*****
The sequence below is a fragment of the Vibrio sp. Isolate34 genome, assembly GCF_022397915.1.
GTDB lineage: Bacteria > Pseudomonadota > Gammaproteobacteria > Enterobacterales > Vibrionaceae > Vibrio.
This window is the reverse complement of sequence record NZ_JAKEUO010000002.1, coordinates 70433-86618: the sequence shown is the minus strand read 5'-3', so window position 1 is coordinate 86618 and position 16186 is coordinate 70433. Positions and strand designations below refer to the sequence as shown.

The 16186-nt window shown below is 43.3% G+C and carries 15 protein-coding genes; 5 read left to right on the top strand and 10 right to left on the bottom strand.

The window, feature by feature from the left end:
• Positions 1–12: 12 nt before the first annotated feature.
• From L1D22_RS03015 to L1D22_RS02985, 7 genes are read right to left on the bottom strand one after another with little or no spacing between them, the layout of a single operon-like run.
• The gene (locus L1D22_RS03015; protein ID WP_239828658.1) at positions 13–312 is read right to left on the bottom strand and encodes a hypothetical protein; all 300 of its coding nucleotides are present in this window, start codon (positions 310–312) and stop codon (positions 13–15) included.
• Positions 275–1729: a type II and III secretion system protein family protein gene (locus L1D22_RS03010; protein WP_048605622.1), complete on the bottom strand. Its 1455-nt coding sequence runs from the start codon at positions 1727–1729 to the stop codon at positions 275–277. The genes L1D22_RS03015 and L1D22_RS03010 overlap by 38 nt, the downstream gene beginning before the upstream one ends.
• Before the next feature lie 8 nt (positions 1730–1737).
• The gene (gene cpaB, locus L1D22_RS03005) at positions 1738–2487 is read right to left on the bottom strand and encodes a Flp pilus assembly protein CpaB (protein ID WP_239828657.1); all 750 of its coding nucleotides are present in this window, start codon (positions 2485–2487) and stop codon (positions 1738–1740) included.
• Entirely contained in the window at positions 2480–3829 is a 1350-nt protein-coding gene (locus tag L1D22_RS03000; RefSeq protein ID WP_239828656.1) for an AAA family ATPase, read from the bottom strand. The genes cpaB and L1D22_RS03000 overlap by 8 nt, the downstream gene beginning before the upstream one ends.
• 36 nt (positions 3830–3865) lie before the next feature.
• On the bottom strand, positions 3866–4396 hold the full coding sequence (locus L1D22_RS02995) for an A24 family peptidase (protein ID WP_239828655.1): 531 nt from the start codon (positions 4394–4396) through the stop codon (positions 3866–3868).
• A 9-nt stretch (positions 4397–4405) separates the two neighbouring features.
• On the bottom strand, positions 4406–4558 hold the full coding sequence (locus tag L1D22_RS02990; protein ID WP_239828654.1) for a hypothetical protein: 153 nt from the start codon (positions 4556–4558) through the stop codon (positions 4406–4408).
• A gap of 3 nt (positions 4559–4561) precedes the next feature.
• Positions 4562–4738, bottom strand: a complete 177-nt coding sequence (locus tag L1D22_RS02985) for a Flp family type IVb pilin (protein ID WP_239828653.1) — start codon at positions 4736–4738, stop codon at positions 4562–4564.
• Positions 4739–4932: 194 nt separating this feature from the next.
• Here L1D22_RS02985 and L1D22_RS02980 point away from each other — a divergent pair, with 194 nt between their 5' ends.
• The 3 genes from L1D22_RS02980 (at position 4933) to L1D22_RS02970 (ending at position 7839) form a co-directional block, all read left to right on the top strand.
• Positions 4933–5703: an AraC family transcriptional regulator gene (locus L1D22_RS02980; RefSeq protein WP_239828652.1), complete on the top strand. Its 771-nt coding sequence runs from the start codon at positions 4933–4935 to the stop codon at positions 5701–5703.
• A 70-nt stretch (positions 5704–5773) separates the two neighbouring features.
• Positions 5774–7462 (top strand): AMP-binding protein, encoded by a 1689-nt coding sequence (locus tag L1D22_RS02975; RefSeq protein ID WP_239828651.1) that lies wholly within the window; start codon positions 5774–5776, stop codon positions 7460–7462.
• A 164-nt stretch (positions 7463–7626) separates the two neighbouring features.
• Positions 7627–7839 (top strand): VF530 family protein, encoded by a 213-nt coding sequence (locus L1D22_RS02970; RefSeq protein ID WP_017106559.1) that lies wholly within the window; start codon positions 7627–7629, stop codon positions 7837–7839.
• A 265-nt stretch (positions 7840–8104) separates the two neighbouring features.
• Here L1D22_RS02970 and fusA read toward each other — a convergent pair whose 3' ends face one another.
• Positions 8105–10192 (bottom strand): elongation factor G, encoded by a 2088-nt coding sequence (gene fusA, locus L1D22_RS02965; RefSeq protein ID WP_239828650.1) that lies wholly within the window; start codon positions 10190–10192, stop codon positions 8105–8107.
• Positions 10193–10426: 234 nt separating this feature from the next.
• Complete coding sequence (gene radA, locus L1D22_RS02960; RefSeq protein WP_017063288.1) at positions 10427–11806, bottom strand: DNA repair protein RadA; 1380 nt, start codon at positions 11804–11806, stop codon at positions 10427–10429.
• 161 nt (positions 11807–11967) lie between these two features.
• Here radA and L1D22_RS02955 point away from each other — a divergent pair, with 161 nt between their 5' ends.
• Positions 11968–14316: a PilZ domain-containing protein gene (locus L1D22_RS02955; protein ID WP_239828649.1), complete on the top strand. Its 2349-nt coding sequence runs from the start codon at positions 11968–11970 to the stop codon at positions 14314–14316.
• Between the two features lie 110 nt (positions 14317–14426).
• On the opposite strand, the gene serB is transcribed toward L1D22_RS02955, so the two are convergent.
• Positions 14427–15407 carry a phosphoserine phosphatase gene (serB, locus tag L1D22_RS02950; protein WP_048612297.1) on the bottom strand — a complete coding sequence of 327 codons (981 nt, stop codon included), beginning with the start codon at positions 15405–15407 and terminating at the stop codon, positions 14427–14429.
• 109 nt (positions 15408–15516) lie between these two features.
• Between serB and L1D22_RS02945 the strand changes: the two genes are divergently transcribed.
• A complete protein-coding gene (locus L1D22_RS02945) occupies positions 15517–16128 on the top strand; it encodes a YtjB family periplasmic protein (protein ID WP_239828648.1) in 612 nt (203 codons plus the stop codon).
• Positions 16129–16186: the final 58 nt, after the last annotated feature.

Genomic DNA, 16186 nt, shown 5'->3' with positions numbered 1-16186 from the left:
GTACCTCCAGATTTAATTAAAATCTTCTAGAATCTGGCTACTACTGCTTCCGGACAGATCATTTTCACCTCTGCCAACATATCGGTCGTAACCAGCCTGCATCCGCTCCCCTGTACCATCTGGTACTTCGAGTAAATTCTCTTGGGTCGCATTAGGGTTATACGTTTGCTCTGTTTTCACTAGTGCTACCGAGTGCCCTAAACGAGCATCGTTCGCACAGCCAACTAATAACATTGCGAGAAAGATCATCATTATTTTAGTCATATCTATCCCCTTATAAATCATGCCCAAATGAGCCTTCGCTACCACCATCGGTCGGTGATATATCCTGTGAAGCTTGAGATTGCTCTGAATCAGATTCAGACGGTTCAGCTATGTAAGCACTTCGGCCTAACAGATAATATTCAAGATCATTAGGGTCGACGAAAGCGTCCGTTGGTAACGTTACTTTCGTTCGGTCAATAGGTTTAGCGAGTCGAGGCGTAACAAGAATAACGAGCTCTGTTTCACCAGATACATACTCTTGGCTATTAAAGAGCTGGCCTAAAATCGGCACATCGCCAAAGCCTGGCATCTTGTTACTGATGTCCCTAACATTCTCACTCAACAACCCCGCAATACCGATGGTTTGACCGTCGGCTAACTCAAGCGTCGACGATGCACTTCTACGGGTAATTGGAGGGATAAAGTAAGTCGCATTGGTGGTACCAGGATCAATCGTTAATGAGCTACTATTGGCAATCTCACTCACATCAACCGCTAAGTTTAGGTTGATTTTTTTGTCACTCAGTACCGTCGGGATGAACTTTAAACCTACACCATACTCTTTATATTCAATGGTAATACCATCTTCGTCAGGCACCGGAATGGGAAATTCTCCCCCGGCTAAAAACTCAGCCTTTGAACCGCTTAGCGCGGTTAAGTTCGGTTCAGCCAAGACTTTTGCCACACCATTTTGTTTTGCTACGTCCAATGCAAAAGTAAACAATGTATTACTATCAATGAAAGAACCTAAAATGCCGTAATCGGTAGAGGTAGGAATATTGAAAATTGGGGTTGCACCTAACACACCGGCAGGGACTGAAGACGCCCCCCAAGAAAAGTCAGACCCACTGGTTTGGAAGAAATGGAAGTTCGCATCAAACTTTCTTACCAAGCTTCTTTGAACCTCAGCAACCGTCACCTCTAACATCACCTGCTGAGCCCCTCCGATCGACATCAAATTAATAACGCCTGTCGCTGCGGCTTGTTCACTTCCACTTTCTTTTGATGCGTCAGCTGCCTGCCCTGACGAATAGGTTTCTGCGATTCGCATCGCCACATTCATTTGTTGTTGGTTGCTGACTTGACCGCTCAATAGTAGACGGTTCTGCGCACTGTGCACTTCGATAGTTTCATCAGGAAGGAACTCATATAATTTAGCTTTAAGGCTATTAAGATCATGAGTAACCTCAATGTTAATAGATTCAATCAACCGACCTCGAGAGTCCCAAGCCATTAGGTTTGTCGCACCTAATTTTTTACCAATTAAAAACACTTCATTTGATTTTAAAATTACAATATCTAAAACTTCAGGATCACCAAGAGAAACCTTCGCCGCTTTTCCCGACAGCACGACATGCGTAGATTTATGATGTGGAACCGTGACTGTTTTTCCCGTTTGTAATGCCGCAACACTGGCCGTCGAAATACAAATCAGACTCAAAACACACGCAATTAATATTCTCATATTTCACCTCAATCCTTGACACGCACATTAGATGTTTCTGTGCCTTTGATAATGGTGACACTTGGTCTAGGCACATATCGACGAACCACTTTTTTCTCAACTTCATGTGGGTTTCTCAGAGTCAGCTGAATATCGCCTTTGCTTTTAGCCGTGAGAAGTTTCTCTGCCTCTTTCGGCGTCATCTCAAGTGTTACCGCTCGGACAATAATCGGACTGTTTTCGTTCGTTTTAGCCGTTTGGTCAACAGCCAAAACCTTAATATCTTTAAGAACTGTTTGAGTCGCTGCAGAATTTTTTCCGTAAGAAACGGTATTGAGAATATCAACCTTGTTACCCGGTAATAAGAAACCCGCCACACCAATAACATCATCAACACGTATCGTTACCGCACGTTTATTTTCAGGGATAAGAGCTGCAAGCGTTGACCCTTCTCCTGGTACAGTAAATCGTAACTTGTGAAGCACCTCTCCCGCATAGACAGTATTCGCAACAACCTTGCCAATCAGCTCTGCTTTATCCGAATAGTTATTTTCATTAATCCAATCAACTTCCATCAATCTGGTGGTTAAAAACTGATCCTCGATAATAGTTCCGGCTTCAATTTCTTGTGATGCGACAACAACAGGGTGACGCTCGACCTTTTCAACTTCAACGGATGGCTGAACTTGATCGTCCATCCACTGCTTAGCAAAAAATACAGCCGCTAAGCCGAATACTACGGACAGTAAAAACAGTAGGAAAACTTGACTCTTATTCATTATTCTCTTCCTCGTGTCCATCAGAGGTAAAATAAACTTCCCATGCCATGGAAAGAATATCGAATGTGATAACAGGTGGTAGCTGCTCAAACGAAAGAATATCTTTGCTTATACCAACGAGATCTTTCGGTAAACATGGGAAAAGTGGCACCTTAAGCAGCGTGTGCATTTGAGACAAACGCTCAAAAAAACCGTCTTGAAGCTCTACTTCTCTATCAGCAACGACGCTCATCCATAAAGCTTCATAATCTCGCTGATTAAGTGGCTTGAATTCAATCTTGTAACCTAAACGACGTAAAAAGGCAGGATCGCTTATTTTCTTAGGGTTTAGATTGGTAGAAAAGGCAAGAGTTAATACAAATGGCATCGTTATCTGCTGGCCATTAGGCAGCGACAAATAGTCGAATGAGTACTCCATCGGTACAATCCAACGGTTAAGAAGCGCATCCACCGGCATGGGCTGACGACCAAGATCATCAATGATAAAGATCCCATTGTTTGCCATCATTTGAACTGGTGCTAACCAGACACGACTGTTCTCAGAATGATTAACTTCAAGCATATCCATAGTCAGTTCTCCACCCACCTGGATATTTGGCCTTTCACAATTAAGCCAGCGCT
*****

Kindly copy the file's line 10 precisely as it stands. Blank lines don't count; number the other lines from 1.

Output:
• Before the next feature lie 8 nt (positions 1730–1737).